It is not often that the small guys win. So, it was interesting to read this story in The Wall Street Journal about how Peru’s Kola Real is taking up on the big guys in Latin America:
Kola Real is emerging as an unlikely threat to both Coca-Cola Co. and PepsiCo Inc. in a region where the two soft-drink giants enjoy some of their fattest global profit margins. By cutting out frills and skimping in areas such as advertising, Kola Real, officially called Industrias Ananos, offers ultra-low prices that appeal to the region’s poor majority. As a result, the company has captured almost one-fifth of the Peruvian market and has made inroads into Ecuador and Venezuela.
Now Kola Real (pronounced RAY-AL) is shaking things up in Mexico. Mexico is a crown jewel in Coke’s international operations and the world’s second-biggest soft-drink market after the U.S., with annual sales of roughly $15 billion. In less than two years, the Mexican version of Kola Real, called “Big Cola,” has captured roughly 4% of the market. Coke and Pepsi have cut prices in response, denting their profits. At the Sam’s Club warehouse store in Mexico City’s upscale Polanco neighborhood, Big Cola is the fifth-best-selling product, narrowly trailing Coke.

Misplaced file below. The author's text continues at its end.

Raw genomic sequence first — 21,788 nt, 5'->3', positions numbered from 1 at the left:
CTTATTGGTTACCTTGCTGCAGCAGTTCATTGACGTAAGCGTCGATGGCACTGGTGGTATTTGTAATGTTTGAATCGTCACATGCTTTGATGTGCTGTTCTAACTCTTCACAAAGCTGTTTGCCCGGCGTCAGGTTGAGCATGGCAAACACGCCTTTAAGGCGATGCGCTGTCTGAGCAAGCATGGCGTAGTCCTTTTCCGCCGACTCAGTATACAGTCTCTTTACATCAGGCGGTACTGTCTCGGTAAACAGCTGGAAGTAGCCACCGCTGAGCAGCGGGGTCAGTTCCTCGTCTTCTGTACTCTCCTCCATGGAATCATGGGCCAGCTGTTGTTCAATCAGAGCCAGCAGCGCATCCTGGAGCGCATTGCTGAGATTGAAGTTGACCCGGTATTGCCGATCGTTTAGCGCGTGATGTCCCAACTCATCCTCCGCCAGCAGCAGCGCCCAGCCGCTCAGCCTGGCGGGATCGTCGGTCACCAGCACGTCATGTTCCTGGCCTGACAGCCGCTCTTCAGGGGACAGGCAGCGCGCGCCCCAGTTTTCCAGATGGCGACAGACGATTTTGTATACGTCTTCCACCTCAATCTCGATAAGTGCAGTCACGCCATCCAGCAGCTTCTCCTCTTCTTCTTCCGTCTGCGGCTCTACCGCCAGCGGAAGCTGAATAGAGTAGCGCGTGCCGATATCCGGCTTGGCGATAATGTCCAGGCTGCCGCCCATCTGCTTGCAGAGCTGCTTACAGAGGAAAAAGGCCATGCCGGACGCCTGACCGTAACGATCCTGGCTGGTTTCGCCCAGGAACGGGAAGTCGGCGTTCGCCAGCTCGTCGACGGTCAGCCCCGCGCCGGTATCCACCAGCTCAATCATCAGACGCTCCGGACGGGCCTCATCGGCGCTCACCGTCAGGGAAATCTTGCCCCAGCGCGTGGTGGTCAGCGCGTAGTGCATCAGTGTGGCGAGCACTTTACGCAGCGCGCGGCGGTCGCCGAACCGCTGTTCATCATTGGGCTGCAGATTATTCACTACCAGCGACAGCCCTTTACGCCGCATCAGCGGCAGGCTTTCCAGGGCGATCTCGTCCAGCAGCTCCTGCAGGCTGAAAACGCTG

Kola Real has put a new twist on globalization. As trade barriers have dropped in much of the developing world, foreign-owned behemoths such as Wal-Mart Stores Inc. have squeezed local incumbents unaccustomed to competition and raised local people’s price sensitivity. The Ananos family has turned the tables on two U.S. giants by undercutting their prices and adapting their aggressive marketing tactics to local conditions.
Kola Real’s strategy is simple: offer big sizes at low prices. In a Carrefour supermarket in Mexico City, a large display of Big Cola beckons shoppers with a price of about 75 cents for a 2.6-liter bottle. Nearby, bottles of Coke go for about $1.30 for a slightly smaller 2.5-liter bottle. On a recent day, housewife Lourdes Avila put four of the Big Cola bottles in her cart and said: “For that price, I’ll try it.”
To keep prices low, the Ananos family runs a lean operation. While Coke and Pepsi bottlers spend nearly 20% of their revenue on beverage concentrate from Atlanta-based Coke and PepsiCo, Purchase, N.Y., the Ananoses make their own. Instead of maintaining a fleet of trucks as most Coke and Pepsi bottlers do, Kola Real hires third parties for deliveries — even individuals with dented pick-up trucks. The company also does little advertising beyond an occasional radio spot, relying on word-of-mouth from penny-pinching housewives.
Some lessons for Linux companies in their battle against Microsoft, perhaps…?